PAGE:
Gordon Richins is the CPD’s Consumer Advocate. Libby Higham is a senior dietetics major who is in her second semester in the SPED 6500 Interdisciplinary Disability Awareness and Service Learning (IDASL) class.

Gordon’s story

Libby Higham works on Gordon Richins' power
wheelchair at the CPD's Assistive Technology lab.
Libby Higham works on Gordon Richins' power wheelchair at the CPD's Assistive Technology lab.

“As an experienced wheelchair user for the last 26 years, I have a strong understanding of how necessary general maintenance and repair is for an expensive power wheelchair. Preventive maintenance and general repairs lessen the chance of a chair failure when an individual is out in the community. I have been very fortunate to not have been stranded from a serious wheelchair malfunction. I owe this good fortune to the Assistive Technology Lab at the Center for Persons with Disabilities. AT Lab technicians and IDASL students have, over time, given my power chair a serious tune-up through general maintenance. This maintenance could be replacing tires, replacing batteries, or repairing other malfunctions, such as a bearing on a wheel that has worn out. The AT Lab also keeps my chair clean and lubricated periodically throughout the year, which is a great advantage, especially in our Cache Valley snowy winters. I am also fortunate enough to be able to afford the cost of new batteries, new tires etc. for my power chair.

“Within the community, I have many friends who are not in that position and have greatly benefited from the services and assistance they receive from the AT Lab. One individual who uses a power chair never left his home for six months because his chair needed new batteries. When I met him at the Cache Valley Transit District transit center in Logan, he told me the difficulty of having his chair repaired. The vendor that provided the chair was in Salt Lake City and he could not get his chair there for the repairs. When I explained and described the AT Lab to him he was more than thrilled to hear there was an organization that provides service here in Cache Valley.

“My power wheelchair is no different than your car or other mode of transportation. My chair liberates me and opens up endless possibilities of where I can go and what I can do. My wife also loves the fact that I can get out of the house and be a productive member of society and she doesn't have to worry about me all day. As a C-4 quadriplegic, I am unable to drive a vehicle safely, so I greatly rely on my power chair. I also rely on drivers to drive my personal van, the USU motor pool accessible van and public transportation, which are accessible, cost-effective and convenient.”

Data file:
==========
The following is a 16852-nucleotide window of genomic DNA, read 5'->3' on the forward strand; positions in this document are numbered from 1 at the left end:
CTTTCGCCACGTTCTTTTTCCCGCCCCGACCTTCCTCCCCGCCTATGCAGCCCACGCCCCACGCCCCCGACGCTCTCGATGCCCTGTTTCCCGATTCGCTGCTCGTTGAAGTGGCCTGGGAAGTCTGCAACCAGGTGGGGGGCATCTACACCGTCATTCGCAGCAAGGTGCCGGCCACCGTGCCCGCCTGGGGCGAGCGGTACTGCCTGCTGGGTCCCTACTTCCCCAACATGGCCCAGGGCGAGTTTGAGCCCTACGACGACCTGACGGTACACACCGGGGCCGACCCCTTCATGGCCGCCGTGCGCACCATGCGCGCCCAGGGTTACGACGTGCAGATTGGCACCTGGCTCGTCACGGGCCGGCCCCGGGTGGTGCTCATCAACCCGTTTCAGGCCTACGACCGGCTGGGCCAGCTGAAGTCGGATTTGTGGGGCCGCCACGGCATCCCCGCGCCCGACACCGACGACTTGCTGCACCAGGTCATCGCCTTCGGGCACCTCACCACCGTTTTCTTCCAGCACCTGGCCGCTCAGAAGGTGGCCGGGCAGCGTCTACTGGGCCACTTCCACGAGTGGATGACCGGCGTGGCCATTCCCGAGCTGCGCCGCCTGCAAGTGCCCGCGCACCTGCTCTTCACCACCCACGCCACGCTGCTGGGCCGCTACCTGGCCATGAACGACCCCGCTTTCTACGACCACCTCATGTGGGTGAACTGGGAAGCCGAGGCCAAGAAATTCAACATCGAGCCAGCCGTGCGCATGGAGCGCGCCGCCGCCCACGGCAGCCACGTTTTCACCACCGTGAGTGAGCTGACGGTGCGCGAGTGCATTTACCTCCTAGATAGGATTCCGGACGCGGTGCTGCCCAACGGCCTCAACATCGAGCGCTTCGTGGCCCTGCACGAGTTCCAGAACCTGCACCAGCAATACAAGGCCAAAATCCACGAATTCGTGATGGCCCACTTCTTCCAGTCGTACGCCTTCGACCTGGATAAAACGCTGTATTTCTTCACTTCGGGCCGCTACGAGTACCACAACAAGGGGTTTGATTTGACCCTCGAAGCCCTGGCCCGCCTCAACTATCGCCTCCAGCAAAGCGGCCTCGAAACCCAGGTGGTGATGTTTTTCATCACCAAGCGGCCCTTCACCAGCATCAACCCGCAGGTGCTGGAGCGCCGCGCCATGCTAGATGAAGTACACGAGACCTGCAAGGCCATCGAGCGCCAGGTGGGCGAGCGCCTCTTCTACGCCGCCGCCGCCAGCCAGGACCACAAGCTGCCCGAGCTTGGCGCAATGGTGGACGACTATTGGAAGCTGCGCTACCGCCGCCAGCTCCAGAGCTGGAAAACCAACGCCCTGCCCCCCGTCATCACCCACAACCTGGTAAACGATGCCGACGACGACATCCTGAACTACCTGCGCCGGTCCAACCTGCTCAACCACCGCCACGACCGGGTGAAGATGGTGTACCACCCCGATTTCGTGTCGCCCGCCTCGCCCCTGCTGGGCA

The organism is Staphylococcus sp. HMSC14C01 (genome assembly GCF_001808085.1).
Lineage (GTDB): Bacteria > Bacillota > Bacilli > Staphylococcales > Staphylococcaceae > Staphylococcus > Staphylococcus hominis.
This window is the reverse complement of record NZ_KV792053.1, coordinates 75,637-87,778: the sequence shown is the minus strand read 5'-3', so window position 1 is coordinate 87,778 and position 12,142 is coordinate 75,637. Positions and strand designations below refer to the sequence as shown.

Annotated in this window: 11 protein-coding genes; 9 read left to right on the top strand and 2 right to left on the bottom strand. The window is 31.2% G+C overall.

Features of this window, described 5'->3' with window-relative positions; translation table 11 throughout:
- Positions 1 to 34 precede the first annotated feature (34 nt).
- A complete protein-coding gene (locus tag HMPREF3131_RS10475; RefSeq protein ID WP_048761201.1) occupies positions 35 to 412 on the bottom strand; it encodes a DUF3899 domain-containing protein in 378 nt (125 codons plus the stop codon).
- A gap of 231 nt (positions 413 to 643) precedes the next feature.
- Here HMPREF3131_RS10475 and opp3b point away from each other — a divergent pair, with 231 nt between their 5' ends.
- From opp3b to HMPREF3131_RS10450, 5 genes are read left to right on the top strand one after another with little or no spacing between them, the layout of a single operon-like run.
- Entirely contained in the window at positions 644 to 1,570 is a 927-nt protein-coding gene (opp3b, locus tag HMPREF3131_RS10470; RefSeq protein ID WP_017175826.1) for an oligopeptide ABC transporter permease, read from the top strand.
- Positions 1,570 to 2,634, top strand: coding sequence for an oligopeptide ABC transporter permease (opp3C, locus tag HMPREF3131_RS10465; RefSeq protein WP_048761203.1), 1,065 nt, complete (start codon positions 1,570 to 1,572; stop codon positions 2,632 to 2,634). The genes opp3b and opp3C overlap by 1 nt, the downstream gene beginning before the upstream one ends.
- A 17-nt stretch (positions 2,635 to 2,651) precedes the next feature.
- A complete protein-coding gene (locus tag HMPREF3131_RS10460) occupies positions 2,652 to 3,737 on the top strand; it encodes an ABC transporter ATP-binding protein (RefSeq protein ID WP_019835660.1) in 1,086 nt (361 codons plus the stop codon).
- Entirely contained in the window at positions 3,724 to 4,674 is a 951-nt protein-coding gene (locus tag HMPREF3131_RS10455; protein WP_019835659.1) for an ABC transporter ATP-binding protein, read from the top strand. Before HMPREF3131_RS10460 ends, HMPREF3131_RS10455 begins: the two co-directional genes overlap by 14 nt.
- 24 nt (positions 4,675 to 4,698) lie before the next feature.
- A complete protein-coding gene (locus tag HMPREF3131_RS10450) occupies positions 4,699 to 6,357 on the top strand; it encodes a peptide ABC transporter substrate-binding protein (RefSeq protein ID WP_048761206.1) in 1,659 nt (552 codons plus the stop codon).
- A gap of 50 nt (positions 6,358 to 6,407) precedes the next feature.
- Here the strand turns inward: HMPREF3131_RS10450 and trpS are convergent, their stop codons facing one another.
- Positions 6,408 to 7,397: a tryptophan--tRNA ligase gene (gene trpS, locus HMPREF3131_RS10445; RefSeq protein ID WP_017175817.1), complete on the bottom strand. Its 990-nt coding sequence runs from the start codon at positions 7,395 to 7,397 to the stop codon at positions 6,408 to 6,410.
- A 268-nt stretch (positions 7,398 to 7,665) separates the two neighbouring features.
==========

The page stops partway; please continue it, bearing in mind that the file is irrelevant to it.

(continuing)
Libby’s story

“Over the past year, I have enjoyed learning about disability advocacy through service learning hours as a student in the IDASL program. Thus far, my most memorable service learning experience was working on Gordon’s chair at the AT lab with Clay (Christensen) and Cameron (Cressall). Initially, I felt sheepish about working on Gordon’s chair, having very little experience with tools or mechanics. However, my concerns faded quickly and I soon found myself completely covered in dirt, grease, and blue glue, laughing alongside Gordon, Cameron, and Clay.

“Over the course of two semesters, I worked on Gordon’s chair for a total of 10 hours, during which I learned about wheelchair design and technology, and how to make technology more functional for the individual using it. I changed the tires and the batteries on Gordon’s chair, and also made small repairs to improve its safety. For example, I used some Velcro and zip ties to secure the seat cushion, and to conceal and tie down the small wires and tubes on the side of his wheelchair. I also cleaned the small tires on the chair, and fixed squeakiness caused by corrosion of the moving pieces connecting the wheel to the wheelchair.

“Changing the tires and installing new batteries was a surprisingly labor-intensive process and a true test of Gordon’s patience and trust in me. Through this experience, I grew to share in Cameron’s, Clay’s, and Gordon’s enthusiasm for a wheelchair’s capacity to be much more than a means of mobility. I truly understand now that a large portion of Gordon’s quality of life depends on the comfort and functionality of his wheelchair. This experience was very unique, as it provided me the opportunity to develop an enthusiasm for advocating for people with disabilities through making their lives simpler through assistive technology.”


Carlotta Foitzick paints puzzles for the Up to 3 program at the AT Lab.
Carlotta Foitzick paints puzzles for  the Up to 3 program at the AT lab.
Carlotta Foitzick paints puzzles for
the Up to 3 program at the AT lab.

IDASL was formed in the fall of 2000 and was designed to provide upper division undergraduate and graduate students with a better understanding of the systems that provide service to people with disabilities, and the barriers to providing service.

Class size is limited to around 15 students, and always includes at least one consumer with a disability and one family member of a consumer. Students may be eligible for a small stipend in addition to course credit.

The seminar-style class offers two components: didactic and service learning. Professionals or people with disabilities come and present information on a wide variety of issues related to disability.

One of the first lessons involves using 'people first' language, in which the person is emphasized, not their disability. Each class includes a 'media moment,' in which students share their observations of how people with disabilities are portrayed in the media. Students are encouraged to make changes to an article and contact the writer to promote awareness.

In addition to the classroom work, students complete service learning projects at the Assistive Technology lab, Project PEER (Postsecondary Education, Employment and Research), Up to 3 and the Developmental Skills Lab (DSL) on campus, and at OPTIONS for Independence and Common Ground in Logan.

Instructors are Richins, Alma Burgess, Jeanie Peck and Becky Keeley. The small class size and interdisciplinary nature make for good discussion, Burgess said. Richins and Keeley, who both use wheelchairs, bring a valuable perspective to the class, as do family members of people with disabilities.

Applications are now being accepted for the 2014-2015 IDASL cohort. Contact Burgess at 797-0253 or visit for more information.